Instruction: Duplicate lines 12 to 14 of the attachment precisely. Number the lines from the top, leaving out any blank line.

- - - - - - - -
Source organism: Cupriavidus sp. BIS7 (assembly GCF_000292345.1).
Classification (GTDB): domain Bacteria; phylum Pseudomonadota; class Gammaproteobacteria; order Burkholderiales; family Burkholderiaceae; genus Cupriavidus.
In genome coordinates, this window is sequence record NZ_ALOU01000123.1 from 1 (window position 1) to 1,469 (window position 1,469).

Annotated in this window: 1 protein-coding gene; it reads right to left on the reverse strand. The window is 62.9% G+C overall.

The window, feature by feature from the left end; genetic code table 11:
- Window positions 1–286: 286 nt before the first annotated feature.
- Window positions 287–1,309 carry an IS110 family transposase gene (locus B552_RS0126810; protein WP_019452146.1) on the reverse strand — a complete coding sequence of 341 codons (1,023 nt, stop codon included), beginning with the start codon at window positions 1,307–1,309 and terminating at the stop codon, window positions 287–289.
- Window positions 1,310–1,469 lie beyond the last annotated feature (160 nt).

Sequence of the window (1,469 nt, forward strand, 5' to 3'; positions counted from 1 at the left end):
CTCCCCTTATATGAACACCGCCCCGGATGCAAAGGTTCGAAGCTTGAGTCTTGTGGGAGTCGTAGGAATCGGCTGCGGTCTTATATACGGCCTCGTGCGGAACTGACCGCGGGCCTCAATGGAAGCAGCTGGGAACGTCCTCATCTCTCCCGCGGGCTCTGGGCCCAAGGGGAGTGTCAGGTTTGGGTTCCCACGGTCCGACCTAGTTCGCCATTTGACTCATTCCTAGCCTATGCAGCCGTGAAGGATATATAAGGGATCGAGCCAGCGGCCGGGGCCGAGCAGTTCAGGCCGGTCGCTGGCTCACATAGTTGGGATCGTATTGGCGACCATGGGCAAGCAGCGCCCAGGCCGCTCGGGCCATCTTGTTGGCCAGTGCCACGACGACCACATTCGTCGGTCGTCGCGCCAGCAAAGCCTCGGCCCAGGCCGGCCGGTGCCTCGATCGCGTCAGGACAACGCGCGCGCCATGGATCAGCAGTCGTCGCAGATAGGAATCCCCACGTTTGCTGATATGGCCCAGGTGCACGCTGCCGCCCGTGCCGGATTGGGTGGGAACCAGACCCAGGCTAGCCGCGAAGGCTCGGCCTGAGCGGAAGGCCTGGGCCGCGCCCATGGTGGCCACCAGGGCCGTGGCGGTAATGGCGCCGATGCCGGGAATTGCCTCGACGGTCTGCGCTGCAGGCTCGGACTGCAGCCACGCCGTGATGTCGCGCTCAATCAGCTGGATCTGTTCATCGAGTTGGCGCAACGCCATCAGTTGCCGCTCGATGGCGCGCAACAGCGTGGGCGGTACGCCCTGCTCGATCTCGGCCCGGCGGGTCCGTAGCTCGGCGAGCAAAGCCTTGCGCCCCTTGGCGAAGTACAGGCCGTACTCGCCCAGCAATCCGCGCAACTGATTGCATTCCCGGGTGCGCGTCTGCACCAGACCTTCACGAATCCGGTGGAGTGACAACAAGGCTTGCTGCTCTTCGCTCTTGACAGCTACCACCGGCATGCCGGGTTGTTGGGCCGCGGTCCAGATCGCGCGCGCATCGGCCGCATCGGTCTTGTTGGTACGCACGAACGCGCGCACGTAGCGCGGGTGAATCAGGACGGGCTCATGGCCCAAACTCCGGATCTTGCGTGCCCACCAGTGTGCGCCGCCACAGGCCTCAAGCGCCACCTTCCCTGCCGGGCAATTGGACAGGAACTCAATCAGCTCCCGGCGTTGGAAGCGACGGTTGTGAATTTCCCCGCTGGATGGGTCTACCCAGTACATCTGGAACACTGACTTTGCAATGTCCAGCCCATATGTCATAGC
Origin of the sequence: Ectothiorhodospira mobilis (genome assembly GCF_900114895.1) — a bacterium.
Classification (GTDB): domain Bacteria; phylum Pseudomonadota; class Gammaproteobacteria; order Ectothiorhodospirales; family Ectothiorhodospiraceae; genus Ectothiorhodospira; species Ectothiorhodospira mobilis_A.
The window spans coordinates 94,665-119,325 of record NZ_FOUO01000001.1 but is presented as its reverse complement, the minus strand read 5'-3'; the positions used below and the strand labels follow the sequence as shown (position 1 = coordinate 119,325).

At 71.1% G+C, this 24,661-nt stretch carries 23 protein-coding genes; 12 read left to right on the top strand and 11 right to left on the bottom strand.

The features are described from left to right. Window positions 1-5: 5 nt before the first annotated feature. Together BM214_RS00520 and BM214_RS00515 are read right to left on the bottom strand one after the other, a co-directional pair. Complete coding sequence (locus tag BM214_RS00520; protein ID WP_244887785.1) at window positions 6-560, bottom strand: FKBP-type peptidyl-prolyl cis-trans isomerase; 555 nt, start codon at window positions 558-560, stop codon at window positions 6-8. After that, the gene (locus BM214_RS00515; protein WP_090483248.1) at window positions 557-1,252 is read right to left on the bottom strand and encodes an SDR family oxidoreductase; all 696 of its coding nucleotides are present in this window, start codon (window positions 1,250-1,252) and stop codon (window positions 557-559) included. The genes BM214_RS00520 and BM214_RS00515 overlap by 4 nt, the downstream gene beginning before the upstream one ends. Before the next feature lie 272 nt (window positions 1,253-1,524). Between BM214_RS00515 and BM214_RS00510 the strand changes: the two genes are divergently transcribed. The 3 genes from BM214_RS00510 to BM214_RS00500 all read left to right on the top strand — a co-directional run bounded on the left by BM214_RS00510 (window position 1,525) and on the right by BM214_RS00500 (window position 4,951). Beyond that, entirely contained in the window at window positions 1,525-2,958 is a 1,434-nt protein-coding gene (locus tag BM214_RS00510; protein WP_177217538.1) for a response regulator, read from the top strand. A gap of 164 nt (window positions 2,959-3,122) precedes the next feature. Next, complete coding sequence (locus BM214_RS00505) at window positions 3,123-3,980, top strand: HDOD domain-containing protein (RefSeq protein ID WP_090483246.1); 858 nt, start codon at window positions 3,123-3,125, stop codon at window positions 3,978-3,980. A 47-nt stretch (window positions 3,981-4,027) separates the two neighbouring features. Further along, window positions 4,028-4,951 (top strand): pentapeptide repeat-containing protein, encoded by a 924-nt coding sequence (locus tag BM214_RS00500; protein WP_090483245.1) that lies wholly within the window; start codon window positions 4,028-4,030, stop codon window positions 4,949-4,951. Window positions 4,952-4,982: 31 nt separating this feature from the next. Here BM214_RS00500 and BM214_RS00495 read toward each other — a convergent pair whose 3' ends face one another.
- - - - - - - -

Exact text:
Classification (GTDB): domain Bacteria; phylum Pseudomonadota; class Gammaproteobacteria; order Ectothiorhodospirales; family Ectothiorhodospiraceae; genus Ectothiorhodospira; species Ectothiorhodospira mobilis_A.
The window spans coordinates 94,665-119,325 of record NZ_FOUO01000001.1 but is presented as its reverse complement, the minus strand read 5'-3'; the positions used below and the strand labels follow the sequence as shown (position 1 = coordinate 119,325).

At 71.1% G+C, this 24,661-nt stretch carries 23 protein-coding genes; 12 read left to right on the top strand and 11 right to left on the bottom strand.